cover ' he work on several claims,
but in jurisdictions where the
rtmnl Ivi 5 ? not l)60n niisßd it is
; po „ ; .r,
well Co avoid the possibility of
controversy by filing separate
auma __
The Mining News for $2.
State Geological Survey for
Idslta.
IS VEST MUCH NEEDED
Interview by Geologist at American
Mining Congress.
Mining men, because of the
value of such research to their
industry, and progressive far
mers, because it will lead to the
work of a soil survey, are ex
pected to unite in a movement
for a state geological survey for
Idaho, which will come before
the next session of the legisla
ture.
The geological survey in its
researches would make an in
vestigation of the character of
the soils and the water supply
of the state, and thus be able to
answer queries of great import
ance to the farmer, which it is
not now in a position to do. A
movement to establish a bureau
of soils was started a few years
ago for the benefit of the farmers
of the state, but because there
was no geological knowledge it
was abandoned.
Prof. C. A. Stewart, geologist
at the University Experiment
Station, recently discussed the
matter with leading mining men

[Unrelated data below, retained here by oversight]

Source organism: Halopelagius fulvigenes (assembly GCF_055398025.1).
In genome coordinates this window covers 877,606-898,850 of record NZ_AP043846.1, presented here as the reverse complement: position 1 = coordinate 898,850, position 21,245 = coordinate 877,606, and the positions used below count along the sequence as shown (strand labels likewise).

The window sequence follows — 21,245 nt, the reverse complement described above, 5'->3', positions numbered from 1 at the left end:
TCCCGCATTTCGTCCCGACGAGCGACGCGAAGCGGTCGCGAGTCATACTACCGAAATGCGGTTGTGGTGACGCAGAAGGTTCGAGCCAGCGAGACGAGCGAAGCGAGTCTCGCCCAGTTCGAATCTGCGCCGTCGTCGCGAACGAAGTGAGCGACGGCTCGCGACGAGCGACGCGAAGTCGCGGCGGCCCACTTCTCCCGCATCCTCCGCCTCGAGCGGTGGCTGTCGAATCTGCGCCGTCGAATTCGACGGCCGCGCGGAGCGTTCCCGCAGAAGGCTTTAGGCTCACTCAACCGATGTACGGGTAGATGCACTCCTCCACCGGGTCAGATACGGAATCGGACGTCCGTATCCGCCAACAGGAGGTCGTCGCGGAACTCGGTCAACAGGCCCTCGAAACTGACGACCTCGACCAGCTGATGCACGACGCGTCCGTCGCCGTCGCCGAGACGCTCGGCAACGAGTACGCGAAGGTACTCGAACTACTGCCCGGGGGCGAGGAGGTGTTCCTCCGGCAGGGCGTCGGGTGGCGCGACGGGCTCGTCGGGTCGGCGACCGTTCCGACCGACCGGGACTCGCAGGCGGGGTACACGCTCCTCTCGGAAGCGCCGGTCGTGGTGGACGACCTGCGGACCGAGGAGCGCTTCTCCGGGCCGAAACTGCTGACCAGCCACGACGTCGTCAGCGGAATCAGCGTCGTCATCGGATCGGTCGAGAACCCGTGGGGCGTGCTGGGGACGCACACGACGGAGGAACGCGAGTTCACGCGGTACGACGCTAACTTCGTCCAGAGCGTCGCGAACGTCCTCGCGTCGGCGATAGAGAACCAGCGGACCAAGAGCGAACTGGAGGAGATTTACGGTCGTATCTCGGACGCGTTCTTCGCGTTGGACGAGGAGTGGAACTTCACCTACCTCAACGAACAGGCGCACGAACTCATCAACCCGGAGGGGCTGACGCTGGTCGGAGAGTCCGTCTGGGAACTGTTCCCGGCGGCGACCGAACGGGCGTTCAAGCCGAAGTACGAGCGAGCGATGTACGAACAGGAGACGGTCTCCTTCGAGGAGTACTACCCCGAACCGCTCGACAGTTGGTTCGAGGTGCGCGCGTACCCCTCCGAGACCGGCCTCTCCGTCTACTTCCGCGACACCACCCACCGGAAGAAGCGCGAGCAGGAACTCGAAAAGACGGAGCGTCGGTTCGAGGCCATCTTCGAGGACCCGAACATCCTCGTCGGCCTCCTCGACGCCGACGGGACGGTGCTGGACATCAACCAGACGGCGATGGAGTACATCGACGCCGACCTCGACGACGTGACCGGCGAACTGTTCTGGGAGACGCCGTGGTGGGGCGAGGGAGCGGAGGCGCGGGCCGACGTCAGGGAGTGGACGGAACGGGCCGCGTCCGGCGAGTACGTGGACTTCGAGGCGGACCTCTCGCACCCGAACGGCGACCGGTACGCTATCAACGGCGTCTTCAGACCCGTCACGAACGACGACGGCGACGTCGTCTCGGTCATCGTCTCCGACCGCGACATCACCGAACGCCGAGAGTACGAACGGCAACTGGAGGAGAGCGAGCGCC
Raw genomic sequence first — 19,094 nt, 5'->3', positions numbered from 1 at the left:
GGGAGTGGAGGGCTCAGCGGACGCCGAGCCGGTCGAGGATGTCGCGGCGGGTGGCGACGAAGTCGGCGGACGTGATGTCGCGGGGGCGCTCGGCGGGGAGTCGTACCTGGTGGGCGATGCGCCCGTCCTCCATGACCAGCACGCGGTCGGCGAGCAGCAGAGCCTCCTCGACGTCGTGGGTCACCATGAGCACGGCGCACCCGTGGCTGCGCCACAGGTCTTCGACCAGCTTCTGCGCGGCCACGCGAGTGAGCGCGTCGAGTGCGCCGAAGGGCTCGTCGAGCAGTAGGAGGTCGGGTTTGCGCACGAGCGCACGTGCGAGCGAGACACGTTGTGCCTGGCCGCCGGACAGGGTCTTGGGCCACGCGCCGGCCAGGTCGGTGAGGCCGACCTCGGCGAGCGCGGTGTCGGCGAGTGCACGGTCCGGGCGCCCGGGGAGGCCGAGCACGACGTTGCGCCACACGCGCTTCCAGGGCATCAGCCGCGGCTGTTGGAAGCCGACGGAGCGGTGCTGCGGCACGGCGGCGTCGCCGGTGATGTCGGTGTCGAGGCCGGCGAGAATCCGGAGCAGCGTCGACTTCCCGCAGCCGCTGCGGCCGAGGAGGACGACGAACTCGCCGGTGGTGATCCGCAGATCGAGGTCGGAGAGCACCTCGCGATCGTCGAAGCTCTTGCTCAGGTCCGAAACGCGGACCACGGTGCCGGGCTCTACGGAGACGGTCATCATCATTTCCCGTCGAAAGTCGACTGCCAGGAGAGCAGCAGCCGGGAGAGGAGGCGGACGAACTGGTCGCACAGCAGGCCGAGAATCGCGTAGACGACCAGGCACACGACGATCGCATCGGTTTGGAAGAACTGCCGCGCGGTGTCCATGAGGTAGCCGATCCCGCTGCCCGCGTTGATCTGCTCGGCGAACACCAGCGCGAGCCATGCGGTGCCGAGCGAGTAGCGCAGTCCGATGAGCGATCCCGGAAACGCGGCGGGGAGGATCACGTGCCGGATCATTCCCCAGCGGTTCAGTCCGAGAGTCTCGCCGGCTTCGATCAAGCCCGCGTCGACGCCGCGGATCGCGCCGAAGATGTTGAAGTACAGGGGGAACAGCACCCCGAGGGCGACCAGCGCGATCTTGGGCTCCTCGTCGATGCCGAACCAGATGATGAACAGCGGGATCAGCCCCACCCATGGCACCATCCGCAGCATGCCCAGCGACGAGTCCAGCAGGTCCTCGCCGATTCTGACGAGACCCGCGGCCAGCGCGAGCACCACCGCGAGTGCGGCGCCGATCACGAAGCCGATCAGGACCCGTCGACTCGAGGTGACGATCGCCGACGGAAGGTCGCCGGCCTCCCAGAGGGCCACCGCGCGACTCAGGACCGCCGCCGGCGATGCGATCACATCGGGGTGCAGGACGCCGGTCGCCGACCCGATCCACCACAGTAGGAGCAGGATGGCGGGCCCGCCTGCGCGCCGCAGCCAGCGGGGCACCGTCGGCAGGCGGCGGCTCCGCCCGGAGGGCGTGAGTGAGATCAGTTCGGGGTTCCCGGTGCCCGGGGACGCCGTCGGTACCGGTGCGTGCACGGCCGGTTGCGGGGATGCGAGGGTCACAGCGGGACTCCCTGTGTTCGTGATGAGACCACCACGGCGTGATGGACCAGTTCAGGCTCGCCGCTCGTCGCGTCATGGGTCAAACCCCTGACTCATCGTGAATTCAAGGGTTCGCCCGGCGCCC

at the mining congress at Spo
kane.
"I discussed the matter with
many of the most prominent
mining engineers of the country
at the recent meeting of the
American Mining Congress," he
said, "and they were unanimous
ly of the opinion that a survey
would stimulate the mining in
dustry of Idaho. Few prospec
tors have sufficient knowledge of
mineralogy and geology to get
the best results from their
efforts. The most experienced
are constantly finding rocks and
minerals which they cannot
identify. They should be able
to send these to an expe-'t for
free identification and for an
opinion as to their possible value.
Valuable veins are usually found
in certain formations and a sur
vey could point out the favorable
regions.
"After an ore deposit is located
the profitable mining of it dç
pends upon the understanding of
the geology of the district. All
large companies finds that it
pays to employ an expert geo
legist. A state survey would
he . 1 P A the ,u ma " op f rator- ..
Another great service would
j n gi v i n g outside investors an
idea of Idaho's wonderful min
, , . ,
eral wealth - We have nch re
S0UVCeS) but need more publicity
to attract capital for their de
. a » , , .
ve i opmen t. A properly admin
i s tered geological survey has the
con f 1( Jence of mining men and its
• • , j , a
i opinions are accepted at face
va i ue> Engineers sent to ex
am i ne properties can do their
i , . ,, ,
s work more quickly and report
1 more confidently when they have
the findings of a reputable scien
tific organization as a basis.
"Mining men in the southern
and southeastern parts of the
state have noticed numerous in